For the past year I have held a contrarian view about the inevitability of rising treasury rates. As recently as July 29th I gave three good reasons for my position and then concluded with: “Stop drinking the Kool-Aid when it comes to the idea that interest rates are going to rise significantly any time soon.”

And so far, I’ve been right on the mark. At the end of 2014 the ten year treasury was at 2.17% and as of the writing of this article (August 29th) it is at 2.18%. Virtually no change. But when I made this prediction I assumed that present trends would continue for the foreseeable future. Unfortunately, I was wrong. There has been a major sea change in China monetary policy which almost makes it a certainty that interest rates will rise within the year.

It has just been reported that since the beginning of the year China has been re-allocating their trillion dollar reserves into assets of other foreign nations. They have increased their holdings of Korean securities and Japanese government bonds while at the same time steadily reducing its exposure to U.S. treasuries.

It has been estimated that China holds about $1.5 trillion in U.S. government debt. China quietly dumped a record $143 billion in U.S. treasuries over a three month period ending in July. And China has likely sold another $100 billion in U.S. treasuries in the past two weeks alone.

So what gives? Why is China selling U.S. treasuries? There are probably several reasons (none of them nefarious) but here are a couple:

  • As the number one holder of U.S. debt, China realizes that they are too closely tied to U.S. treasuries and are seeking to reallocate their reserves into other foreign assets.
  • Three weeks ago China devalued their currency in order to stimulate their economy. A cheaper yuan makes their exports more competitive. The sale of U.S. treasuries raises dollars needed to support the yuan so its value doesn’t fall any further than the Chinese want it to.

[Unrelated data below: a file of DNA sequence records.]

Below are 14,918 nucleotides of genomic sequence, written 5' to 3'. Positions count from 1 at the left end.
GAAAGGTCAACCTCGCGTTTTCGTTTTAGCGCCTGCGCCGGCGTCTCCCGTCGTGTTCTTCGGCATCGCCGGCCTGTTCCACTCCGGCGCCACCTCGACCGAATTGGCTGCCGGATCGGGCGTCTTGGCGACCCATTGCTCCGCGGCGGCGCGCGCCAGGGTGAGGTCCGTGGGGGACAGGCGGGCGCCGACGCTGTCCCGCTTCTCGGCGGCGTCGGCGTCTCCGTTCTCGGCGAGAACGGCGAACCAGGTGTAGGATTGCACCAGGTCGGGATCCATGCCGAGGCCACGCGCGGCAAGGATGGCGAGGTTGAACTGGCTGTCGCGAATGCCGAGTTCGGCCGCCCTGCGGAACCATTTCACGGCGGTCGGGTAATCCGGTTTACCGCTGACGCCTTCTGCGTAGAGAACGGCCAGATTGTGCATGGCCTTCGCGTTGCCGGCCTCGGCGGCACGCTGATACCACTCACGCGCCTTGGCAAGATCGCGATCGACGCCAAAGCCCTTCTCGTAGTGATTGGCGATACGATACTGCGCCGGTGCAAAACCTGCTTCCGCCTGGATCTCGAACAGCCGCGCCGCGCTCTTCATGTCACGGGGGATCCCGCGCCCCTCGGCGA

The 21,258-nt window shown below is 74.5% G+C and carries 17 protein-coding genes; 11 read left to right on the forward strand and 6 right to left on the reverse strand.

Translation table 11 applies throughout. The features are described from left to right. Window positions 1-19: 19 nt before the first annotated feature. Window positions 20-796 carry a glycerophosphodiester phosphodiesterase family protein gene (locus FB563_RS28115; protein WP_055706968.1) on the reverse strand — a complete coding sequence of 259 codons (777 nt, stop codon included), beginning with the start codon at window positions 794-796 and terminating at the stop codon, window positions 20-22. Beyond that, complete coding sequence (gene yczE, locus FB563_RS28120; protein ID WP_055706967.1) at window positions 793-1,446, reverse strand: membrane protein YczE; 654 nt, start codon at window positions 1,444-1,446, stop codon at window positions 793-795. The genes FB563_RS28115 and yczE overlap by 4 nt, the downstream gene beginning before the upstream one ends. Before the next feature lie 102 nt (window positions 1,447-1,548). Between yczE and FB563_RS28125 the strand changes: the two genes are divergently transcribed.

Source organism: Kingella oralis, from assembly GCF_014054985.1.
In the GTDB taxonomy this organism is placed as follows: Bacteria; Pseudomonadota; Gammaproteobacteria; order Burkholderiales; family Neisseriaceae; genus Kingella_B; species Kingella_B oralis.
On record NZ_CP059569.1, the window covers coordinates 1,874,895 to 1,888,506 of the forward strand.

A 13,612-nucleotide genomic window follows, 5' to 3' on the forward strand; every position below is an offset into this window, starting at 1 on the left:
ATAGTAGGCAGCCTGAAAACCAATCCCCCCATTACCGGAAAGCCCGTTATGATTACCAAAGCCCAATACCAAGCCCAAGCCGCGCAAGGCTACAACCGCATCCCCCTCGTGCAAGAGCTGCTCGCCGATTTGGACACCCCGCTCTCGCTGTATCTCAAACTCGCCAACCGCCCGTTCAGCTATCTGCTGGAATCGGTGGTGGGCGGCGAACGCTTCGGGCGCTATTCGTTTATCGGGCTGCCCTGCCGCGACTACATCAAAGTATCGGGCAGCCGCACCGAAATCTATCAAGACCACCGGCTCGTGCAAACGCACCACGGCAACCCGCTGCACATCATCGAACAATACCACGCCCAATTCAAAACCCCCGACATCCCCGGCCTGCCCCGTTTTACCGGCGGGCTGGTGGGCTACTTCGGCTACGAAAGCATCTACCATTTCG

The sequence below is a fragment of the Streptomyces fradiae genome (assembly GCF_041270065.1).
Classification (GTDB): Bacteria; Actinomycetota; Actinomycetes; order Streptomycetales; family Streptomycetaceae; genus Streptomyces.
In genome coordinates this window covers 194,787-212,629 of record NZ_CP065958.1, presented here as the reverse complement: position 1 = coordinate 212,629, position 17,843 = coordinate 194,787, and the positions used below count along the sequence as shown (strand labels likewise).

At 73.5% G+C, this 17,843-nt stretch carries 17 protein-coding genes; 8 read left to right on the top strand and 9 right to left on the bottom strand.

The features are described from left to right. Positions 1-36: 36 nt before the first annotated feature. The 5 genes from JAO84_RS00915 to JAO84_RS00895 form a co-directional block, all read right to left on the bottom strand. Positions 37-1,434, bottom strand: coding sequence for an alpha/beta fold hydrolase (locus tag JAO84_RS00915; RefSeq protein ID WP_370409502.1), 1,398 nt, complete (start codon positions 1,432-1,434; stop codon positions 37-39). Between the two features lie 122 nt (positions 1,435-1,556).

I believe both reasons cited for the sale of U.S. treasuries by the Chinese are quite plausible. Again I don’t believe the Chinese are trying to do something nefarious. It’s not in their best interests to cause irreparable harm to the U.S. economy. That is why the Chinese attempted to liquidate U.S. treasuries as quietly as possible so as not to spook the bond market.

Regardless of the China’s motivation, the long-term consequences of selling U.S. treasuries will inevitably increase interest rates over time. Here’s why: Treasury yields (a.k.a. interest rates) are a function of supply and demand. If demand for treasuries remains constant but the supply increases (which is what is happening when the Chinese sell U.S. bonds), in order for equilibrium to exist between supply and demand the interest rate on U.S. bonds must rise to increase demand. It’s as simple as that.

“By selling Treasuries to defend the yuan, they’re preventing Treasury yields from going lower despite the fact that we’ve seen a sharp drop in the stock market,” so says David Woo, head of global rates and currencies research at Bank of America. That’s a subtle way of saying our treasury rates are higher as a result of the Chinese selling U.S. treasuries.

How much higher? Economists from Citi estimated that for every $500 billion in liquidated foreign reserves, there’s 108 basis points worth of upward pressure on 10 year U.S. treasury yields. I wonder how they came up with that exact figure? Seems a bit too precise for me, but regardless it substantiates my new thinking that if present trends continue interest rates will inevitably rise over the long term.  You can count on it.

How will this affect commercial real estate? It’s rather obvious, isn’t it? NOW is the time to lock in long term interest rates, and of course you know who to go to get competitive long-term fixed rate financing.

Have a need for financing?  Call me today to discuss at (503) 614-1808

Sources: China Sells U.S. Treasuries to Support Yuan, Bloomberg News, August 26, 2015; It’s Official: China Confirms It Has Begun Liquidating Treasuries, Warns Washington, by Tyler Durden, Zerohedge, August 27, 2015; The Truth Behind China’s US Treasury Sale, by Richard Lee, Daily Reckoning, August 19, 2015.